UAE mothers who survived cancer urge others not to give up hope

Three women who overcame the disease say it is crucial to face up to cancer and not be in denial about its effects

Dalal Abu Hamam, centre, with Nesreen Hassan, left, and Fadwa Hussein at the Friends of Cancer Patients in Sharjah. Leslie Pableo for The National
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Three cancer survivors from the UAE have come together to deliver a message of hope to people around the world trying to cope with the deadly disease.

The determined women have endured great struggles and painful losses on the road to recovery, but have managed to triumph over adversity.

Nesreen Hassan and Fadwa Hussein, who live in Ajman, and Dalal Abu Hammam, from Sharjah, told the National that they are loud and proud about saying "no" to cancer.

On World Cancer Day, the women said: "No to ignorance about cancer, no to denial and turning a blind eye to symptoms and no to losing hope."

Keeping the faith

Nesreen Hassan faced many other challenges while fighting cancer. Leslie Pableo for The National

Ms Hassan, 49, originally from Gaza, had her life turned upside down by personal tragedy, as if the cancer diagnosis was not enough.

She said it felt very much like the adage, "when it rains, it pours”.

When she first felt a lump in her breast in mid 2017, she was already caring for her cancer-stricken father and worrying about the stability of her husband’s job.

“I went to a doctor who told me I was fine and not to worry,” she said.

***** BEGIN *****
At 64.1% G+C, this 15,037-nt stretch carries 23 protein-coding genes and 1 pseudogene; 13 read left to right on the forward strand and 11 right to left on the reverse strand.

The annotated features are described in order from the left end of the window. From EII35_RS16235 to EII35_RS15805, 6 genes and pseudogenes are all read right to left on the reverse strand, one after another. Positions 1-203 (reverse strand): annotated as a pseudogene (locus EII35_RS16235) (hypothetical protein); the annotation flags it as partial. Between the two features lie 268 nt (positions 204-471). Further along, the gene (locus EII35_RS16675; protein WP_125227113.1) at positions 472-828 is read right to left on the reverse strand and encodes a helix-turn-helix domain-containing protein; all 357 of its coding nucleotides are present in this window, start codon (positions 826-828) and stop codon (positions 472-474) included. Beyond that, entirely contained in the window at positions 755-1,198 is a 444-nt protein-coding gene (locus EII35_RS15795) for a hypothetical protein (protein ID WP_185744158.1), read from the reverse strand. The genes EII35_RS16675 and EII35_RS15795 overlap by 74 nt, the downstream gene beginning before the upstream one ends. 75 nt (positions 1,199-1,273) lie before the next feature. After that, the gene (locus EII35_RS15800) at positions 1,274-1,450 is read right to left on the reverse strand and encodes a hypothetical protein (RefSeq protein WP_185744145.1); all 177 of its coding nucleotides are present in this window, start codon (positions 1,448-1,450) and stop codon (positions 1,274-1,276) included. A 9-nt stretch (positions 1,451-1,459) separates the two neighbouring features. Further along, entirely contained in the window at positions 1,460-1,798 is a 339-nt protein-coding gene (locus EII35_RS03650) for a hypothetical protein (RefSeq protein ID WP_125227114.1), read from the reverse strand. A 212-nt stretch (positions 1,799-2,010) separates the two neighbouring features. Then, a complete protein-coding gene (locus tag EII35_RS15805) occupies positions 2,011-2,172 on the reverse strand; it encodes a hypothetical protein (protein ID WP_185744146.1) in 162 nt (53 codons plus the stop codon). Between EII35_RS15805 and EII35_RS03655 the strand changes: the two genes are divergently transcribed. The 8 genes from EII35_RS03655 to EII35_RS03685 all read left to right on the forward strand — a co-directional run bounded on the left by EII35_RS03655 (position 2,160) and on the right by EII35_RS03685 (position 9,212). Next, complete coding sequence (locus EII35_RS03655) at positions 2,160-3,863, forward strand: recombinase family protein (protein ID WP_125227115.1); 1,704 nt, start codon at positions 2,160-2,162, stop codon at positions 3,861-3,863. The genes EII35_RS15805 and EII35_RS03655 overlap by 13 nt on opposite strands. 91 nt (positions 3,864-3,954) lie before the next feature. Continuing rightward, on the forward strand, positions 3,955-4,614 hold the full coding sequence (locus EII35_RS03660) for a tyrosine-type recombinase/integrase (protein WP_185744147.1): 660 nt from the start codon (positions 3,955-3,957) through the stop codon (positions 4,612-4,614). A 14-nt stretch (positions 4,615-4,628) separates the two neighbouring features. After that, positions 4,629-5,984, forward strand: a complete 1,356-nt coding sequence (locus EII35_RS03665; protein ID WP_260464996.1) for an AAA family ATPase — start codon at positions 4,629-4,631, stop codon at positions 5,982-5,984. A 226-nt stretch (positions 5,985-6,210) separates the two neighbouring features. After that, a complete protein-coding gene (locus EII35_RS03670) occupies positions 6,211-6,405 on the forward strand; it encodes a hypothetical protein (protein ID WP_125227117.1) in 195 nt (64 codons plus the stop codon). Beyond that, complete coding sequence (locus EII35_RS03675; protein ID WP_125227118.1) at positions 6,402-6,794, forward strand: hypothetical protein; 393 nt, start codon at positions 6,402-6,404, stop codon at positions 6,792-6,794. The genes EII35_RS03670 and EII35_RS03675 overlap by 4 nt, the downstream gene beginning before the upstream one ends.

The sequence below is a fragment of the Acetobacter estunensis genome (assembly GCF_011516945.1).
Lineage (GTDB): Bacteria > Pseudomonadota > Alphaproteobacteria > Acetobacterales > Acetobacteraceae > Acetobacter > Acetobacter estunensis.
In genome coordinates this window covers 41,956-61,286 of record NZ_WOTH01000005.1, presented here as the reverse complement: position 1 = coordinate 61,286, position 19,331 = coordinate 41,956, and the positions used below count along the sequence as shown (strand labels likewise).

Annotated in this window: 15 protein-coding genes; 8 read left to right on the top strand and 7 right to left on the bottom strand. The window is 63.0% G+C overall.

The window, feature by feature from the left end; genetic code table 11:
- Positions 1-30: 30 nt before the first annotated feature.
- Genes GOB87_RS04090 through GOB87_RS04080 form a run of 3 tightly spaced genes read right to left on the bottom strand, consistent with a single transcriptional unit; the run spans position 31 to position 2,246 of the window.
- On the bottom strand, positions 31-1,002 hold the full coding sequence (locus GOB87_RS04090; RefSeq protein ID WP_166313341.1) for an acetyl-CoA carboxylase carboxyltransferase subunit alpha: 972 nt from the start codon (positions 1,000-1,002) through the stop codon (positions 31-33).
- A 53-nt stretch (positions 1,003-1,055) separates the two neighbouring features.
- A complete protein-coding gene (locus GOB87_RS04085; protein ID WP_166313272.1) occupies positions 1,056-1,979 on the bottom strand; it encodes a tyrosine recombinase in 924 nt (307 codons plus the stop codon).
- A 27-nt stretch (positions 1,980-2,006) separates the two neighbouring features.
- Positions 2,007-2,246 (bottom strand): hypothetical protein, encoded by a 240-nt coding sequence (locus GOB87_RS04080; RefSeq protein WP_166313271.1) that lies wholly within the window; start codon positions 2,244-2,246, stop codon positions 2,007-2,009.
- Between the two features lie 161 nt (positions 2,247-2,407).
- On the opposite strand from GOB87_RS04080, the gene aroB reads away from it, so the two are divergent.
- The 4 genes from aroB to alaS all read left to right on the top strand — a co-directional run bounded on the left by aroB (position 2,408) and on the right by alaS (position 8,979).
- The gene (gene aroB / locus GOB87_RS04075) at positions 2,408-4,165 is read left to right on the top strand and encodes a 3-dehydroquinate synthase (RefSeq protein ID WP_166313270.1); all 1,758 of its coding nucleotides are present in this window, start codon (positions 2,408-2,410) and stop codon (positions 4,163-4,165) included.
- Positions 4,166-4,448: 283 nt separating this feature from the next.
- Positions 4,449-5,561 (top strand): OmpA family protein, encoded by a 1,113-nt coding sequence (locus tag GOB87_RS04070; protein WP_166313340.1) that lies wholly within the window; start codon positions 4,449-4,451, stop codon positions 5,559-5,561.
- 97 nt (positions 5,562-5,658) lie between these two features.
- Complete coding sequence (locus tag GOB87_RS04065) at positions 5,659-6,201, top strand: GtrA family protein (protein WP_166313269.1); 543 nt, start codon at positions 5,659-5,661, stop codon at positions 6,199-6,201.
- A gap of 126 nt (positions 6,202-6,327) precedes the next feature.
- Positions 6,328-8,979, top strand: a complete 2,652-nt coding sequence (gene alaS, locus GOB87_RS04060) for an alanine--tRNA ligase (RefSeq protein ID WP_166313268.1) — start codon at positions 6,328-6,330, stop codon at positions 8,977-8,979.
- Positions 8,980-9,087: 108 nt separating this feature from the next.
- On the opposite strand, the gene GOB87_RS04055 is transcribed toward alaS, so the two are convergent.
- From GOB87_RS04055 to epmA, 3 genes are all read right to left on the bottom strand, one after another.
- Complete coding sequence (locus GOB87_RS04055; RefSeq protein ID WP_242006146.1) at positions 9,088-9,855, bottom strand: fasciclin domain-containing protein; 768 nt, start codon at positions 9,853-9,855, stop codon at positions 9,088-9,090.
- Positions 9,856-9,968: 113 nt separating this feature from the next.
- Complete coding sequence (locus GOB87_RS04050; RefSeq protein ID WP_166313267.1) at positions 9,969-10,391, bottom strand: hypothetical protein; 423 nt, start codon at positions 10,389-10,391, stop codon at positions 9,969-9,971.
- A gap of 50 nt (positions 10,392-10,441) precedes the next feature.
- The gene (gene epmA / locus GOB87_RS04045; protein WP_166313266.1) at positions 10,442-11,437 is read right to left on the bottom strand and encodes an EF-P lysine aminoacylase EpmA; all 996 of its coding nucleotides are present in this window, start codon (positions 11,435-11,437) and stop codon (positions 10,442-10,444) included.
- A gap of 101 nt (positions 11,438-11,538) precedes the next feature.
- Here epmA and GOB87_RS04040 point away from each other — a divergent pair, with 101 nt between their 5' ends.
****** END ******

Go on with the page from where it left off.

The challenges at home did not abate, however, and another storm was approaching.

A few months later her father died, her husband lost his job, and she was told she did indeed have cancer.

“There were moments that I was completely devastated, but my faith pulled me back up on my feet,” she said.

Because the lump was very small, the mother of three did not need chemotherapy.

She had surgery to remove the growth, but then her medical insurance expired.

She approached the Friends of Cancer Patients Society, based in Sharjah, which covered the costs of her radiotherapy and the rest of her treatment.

But her misfortune did not end there .

In 2021 her husband, who was still unemployed, died after contracting coronavirus.

“I lived a lavish life before and in a moment I found that I was living off charity. I was shaken, but not broken.”

Ms Hassan refused to be beaten and set about rebuilding her life.

“I began offering homemade food for sale and now I have the SaltySweety Instagram page to market my products.”

The generosity of others throughout her ordeal helped to strengthen her resolve.

“The support I received from people after my husband’s death was astonishing,” she said.

Reflecting on her experience, she said she wished she had educated herself more about the disease.

“Had I known the difference between cancer types, I wouldn’t have been devastated the way I was when I first heard I had grade 1 breast cancer,” she said.

Fear of leaving children behind

Fadwa Hussein said her support network was crucial when she underwent arduous cancer treatment. Leslie Pableo for The National

Fadwa Hussein, 41, immediately thought of her children when she found out she had cancer,

The Sudanese mother of two spotted a lump while changing her clothes in 2016.

“I went into the nurses’ office when I received the news and broke down in tears thinking about what will happen to my small kids if I die,” she said.